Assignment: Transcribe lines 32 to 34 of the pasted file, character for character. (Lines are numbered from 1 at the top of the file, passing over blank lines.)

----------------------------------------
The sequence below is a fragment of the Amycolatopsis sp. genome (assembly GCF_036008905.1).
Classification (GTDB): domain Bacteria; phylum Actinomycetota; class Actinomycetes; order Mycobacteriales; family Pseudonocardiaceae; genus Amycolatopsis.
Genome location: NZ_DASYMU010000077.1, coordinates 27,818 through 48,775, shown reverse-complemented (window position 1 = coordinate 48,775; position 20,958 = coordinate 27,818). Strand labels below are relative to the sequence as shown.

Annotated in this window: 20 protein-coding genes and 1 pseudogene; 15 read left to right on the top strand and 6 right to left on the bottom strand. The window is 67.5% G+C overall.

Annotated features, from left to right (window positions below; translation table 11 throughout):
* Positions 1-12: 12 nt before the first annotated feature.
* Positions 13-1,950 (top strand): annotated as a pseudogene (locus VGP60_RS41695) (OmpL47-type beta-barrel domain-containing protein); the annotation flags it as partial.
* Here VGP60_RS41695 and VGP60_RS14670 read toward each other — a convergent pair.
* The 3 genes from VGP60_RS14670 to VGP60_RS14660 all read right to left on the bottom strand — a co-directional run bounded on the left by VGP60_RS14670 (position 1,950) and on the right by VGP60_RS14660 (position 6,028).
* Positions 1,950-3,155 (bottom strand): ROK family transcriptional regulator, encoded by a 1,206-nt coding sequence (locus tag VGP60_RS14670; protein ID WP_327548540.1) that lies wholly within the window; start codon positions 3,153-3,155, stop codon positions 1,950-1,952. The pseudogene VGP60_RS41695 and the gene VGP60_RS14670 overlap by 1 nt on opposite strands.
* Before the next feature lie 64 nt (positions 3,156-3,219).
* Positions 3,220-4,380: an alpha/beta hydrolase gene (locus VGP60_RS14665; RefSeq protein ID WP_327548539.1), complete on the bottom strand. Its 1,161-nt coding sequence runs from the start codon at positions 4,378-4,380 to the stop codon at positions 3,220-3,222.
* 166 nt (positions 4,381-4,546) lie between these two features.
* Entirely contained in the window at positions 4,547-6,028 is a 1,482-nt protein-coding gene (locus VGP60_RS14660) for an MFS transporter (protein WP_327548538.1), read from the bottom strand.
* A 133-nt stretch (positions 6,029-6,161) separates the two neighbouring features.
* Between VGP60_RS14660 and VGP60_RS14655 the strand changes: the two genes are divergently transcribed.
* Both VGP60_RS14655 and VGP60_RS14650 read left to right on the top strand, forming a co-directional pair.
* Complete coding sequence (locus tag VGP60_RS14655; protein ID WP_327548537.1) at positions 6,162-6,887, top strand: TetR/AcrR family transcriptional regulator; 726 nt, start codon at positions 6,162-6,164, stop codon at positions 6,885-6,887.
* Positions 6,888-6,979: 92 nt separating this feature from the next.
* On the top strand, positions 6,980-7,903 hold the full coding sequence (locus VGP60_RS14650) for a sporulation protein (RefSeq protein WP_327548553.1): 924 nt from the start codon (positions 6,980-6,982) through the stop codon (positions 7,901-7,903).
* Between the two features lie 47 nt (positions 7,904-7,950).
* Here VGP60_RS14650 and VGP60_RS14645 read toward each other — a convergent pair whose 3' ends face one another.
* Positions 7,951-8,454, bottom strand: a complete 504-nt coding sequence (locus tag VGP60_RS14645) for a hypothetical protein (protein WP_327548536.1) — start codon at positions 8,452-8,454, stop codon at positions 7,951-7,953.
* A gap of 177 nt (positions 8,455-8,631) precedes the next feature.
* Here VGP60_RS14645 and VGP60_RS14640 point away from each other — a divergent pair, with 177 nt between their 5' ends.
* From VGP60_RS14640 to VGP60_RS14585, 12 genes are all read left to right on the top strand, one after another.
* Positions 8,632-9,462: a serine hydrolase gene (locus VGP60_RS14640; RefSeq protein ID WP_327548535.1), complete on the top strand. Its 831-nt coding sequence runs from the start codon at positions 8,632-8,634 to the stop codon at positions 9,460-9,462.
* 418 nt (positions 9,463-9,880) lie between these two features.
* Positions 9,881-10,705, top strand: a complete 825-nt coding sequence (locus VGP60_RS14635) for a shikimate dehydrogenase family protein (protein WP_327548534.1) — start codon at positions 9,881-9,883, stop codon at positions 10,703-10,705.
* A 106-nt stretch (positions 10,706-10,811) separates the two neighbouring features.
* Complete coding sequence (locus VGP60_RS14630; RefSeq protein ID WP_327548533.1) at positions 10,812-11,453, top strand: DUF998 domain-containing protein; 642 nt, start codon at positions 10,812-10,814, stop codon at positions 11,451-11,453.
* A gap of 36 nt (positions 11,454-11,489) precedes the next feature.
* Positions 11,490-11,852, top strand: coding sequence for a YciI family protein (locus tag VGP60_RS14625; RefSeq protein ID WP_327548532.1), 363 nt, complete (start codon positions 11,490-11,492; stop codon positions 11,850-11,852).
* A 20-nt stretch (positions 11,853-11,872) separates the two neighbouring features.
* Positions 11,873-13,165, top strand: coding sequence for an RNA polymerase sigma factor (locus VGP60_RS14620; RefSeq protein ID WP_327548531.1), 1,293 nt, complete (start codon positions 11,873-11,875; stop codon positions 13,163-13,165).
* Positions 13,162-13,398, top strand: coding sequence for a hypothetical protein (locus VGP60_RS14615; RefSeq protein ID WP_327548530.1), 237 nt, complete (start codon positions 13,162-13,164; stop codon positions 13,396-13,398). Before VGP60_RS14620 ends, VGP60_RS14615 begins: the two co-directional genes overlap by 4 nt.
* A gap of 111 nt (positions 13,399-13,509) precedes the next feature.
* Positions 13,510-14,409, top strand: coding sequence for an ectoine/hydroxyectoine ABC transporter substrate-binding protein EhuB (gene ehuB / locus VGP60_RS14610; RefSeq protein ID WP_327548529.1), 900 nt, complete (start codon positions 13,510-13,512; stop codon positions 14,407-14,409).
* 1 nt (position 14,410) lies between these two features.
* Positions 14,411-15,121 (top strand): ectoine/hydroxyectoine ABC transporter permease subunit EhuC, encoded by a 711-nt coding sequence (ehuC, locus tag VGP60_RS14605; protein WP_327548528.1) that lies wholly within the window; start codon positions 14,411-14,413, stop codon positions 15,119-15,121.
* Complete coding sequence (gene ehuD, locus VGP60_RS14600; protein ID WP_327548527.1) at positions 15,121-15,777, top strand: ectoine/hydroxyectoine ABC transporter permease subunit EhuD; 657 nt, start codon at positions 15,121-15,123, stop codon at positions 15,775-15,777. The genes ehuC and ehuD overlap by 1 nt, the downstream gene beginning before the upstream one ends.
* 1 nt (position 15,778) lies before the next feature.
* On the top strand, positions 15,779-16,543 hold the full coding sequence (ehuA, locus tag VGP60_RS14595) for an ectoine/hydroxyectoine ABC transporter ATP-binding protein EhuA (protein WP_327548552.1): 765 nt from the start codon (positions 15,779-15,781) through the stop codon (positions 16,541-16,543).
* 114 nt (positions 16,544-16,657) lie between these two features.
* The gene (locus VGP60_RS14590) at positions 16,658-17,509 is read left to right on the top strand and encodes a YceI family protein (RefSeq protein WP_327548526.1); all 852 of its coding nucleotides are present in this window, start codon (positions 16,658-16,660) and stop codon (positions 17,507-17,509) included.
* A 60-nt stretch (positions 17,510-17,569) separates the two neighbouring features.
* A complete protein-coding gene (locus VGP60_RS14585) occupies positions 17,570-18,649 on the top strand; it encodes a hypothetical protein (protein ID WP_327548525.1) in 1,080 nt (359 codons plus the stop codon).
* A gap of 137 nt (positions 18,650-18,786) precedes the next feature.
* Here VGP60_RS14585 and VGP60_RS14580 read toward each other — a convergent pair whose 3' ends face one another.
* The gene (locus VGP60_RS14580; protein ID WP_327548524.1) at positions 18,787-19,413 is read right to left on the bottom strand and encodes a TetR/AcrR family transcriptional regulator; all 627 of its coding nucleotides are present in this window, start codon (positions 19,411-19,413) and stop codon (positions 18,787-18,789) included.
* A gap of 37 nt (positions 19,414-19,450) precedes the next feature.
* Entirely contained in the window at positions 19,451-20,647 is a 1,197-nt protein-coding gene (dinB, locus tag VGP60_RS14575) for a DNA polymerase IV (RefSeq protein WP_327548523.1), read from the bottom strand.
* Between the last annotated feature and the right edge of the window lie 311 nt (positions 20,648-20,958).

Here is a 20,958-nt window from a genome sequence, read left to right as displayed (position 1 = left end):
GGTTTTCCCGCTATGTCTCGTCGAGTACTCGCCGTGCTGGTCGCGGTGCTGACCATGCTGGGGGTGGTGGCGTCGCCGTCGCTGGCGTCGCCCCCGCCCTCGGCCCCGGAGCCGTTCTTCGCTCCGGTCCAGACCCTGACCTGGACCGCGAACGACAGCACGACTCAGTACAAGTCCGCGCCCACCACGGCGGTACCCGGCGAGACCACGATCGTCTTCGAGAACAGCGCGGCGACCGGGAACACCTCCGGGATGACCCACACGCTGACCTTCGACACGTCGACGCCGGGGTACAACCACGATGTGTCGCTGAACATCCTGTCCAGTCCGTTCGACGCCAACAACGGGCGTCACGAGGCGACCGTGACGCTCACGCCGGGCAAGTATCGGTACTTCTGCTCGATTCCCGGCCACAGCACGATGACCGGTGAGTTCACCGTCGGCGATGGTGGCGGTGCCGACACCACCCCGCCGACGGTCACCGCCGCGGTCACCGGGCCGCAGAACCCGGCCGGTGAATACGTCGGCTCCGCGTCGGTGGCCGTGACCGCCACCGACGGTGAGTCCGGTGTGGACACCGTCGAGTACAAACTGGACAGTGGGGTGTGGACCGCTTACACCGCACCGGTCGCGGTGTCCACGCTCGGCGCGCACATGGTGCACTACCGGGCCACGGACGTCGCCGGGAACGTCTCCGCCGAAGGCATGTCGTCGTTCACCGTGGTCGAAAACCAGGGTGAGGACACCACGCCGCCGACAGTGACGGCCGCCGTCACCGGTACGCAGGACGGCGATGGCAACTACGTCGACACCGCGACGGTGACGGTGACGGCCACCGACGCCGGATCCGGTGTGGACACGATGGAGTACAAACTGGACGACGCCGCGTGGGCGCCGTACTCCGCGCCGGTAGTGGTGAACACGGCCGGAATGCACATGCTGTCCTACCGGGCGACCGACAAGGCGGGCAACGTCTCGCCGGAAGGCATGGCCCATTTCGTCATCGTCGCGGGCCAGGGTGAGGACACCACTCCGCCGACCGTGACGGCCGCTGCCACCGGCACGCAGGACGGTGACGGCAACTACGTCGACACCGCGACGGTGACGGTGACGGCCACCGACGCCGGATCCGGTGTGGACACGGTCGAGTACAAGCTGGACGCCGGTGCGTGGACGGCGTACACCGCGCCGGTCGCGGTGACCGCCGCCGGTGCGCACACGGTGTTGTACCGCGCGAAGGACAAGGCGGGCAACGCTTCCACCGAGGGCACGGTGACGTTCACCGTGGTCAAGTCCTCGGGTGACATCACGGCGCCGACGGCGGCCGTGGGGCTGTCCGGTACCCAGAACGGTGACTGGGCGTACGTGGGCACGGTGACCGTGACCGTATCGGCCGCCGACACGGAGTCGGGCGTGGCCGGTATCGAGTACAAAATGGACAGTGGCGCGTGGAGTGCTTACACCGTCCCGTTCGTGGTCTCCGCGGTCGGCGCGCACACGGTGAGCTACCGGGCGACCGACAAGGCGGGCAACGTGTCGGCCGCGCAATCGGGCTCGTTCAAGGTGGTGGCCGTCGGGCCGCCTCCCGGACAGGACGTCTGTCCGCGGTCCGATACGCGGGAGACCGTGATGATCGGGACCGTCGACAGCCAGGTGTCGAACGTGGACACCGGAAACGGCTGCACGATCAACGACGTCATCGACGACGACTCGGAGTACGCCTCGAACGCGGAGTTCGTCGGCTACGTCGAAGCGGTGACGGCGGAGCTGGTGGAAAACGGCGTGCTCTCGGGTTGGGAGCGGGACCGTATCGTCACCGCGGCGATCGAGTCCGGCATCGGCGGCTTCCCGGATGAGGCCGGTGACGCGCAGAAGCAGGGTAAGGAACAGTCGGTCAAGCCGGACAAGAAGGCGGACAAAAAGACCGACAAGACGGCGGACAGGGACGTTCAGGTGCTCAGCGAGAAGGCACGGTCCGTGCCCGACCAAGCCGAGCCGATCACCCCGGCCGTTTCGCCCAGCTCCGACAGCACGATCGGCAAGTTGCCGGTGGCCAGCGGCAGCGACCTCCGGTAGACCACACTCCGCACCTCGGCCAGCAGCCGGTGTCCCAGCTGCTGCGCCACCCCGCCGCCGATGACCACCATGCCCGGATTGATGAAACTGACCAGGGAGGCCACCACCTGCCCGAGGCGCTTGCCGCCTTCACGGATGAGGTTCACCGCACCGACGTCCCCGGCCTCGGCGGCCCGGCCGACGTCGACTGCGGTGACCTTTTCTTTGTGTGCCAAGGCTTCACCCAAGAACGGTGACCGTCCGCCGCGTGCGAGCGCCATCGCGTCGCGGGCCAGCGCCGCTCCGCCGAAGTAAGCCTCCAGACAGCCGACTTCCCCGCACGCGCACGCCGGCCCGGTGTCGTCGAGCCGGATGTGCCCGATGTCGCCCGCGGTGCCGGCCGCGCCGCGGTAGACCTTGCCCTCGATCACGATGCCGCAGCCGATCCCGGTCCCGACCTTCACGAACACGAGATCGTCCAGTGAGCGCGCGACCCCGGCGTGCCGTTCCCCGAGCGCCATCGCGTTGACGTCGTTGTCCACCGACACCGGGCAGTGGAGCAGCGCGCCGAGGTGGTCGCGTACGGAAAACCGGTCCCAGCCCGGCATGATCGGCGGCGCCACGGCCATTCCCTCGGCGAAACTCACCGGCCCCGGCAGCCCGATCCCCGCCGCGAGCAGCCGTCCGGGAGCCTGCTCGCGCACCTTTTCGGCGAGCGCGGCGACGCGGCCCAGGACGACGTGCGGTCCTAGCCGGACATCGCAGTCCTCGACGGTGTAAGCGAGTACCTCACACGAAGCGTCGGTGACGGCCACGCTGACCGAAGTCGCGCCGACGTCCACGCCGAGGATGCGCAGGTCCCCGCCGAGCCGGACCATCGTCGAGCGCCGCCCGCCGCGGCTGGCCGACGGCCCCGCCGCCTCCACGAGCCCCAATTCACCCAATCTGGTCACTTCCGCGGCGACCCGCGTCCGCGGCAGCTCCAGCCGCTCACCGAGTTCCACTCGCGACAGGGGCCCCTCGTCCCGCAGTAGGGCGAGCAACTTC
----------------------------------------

* A gap of 36 nt (positions 11,454-11,489) precedes the next feature.
* Positions 11,490-11,852, top strand: coding sequence for a YciI family protein (locus tag VGP60_RS14625; RefSeq protein ID WP_327548532.1), 363 nt, complete (start codon positions 11,490-11,492; stop codon positions 11,850-11,852).
* A 20-nt stretch (positions 11,853-11,872) separates the two neighbouring features.